First I should say that I came into this as a non-Cora fan. I certainly bore her no ill will, I just did not find her a compelling culinary personality either in television or in print. But I was interested to see someone who managed to put her personal life out on the counter as it were without ever seeming to make it a cause or something I was supposed to find noble or defining in terms of her public persona.

And it was that fact about her personal life that had me interested in her story.

Here Cora is candid and a bit brusque. Much like her persona I've seen as she cooks on television. Something I can find almost a bit off putting. She seems brash and a bit driven in terms of competing (as are most male chefs and male culinary personalities). But this works here in the written medium. She manages to balance sentiment with some rather pragmatic choices she made and in some cases I felt was forced to make.

I do wish that there was as much focus on her professional climb as matters that were personal and rooted in her emotional growth.

Overall I found her ability to convey some rather intimate moments in her life with a tone that was wry and nicely self-deprecating when needed. I'm not sure this is the culinary biography many might want, but it is a nice strong look at someone's life so far who happens to cook professionally as well as exemplifies a segment of society that, while finding a more accepting place in such, still has had to walk a finer line than most in getting there.
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Format: Hardcover
There is so much about Cat Cora's memoir that grabbed me. It's sass, its vivid descriptions of her southern childhood and her determination to make it in the hard-driving world of celebrity cooks. You can see her boldness, her grit early on and when she decides to become a chef she brings it right with her. She lived hard and fast and she liked it that way (and it was fun to read) and yet, it got tricky. Alcohol got in her way (and maybe, still does) as does the impact of being sexually abused by a family friend. She deals with it, keeps going, deals some more with it and keeps on going. It is all so admirable especially how she talked to her family about the abuse. I was with her for about 2/3 of the book but then I started to become irked by some of her bravado and the book started to feel more gamy and a bit like an advertisement. Ms Cora did not seem as open as before. My sense was that by the conclusion of the book that things were pretty tough, at home, with drinking perhaps. That is fine and understandable and reading about the hard stuff is what I gravitate to but by then her writing became more inaccessible and felt stilted with platitudes and triteness. I mostly wound up thinking "No yet, it wasn't time to write your story yet. Too early." If there is a sequel I will be sure to pick it up and see where she is at and hope for a more open and accessible end.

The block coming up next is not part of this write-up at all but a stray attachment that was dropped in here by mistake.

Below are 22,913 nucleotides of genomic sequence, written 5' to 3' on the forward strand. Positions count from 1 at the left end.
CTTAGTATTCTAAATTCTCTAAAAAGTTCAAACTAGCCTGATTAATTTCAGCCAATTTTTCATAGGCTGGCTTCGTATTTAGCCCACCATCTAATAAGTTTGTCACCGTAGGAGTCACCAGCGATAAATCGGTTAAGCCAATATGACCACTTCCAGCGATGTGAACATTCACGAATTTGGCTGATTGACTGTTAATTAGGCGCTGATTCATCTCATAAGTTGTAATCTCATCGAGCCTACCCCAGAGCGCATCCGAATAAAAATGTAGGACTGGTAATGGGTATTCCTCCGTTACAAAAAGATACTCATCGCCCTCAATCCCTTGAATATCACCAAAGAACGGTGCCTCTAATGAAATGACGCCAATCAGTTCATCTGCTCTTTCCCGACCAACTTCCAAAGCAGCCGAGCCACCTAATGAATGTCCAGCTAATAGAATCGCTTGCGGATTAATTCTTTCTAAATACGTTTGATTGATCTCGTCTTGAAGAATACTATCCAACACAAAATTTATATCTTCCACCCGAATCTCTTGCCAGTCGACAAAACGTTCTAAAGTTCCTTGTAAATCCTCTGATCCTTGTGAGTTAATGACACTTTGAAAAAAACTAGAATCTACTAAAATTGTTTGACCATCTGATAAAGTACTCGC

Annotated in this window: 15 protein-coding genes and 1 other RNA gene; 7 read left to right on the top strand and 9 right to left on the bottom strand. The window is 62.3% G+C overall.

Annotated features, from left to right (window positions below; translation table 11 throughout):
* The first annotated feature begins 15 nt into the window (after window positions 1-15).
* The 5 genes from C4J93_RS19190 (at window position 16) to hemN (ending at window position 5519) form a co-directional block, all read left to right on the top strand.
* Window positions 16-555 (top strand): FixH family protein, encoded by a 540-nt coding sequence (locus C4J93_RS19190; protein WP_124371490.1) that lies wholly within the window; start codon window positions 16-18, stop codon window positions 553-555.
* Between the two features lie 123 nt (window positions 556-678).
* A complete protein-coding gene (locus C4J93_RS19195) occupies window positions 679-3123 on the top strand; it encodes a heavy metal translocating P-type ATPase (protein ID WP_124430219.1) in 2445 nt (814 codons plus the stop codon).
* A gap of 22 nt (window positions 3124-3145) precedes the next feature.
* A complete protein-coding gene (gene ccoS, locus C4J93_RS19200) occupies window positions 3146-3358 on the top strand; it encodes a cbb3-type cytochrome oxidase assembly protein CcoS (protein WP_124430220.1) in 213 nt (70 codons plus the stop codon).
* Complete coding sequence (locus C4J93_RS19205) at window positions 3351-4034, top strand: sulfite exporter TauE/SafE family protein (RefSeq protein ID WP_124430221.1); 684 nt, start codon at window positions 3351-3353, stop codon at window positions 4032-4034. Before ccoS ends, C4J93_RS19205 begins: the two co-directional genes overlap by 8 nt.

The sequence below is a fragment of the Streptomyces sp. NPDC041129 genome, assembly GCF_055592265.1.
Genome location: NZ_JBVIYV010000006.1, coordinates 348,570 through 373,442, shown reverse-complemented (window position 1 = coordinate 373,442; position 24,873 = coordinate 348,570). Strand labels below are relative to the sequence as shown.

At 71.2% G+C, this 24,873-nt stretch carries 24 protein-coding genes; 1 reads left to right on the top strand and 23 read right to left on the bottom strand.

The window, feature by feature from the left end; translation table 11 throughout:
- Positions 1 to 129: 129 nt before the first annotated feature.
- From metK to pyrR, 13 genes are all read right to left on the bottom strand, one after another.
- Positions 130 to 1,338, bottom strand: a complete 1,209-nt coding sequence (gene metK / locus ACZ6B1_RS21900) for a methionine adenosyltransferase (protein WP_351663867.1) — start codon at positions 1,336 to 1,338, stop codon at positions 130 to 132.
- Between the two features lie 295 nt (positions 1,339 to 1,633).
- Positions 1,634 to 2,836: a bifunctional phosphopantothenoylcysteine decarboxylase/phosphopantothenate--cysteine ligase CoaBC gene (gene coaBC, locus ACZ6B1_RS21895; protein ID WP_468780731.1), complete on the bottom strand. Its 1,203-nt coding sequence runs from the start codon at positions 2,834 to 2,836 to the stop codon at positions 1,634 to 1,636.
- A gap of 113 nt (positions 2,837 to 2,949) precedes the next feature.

Thank you to Edelweiss for allowing me to review this book for an honest opinion.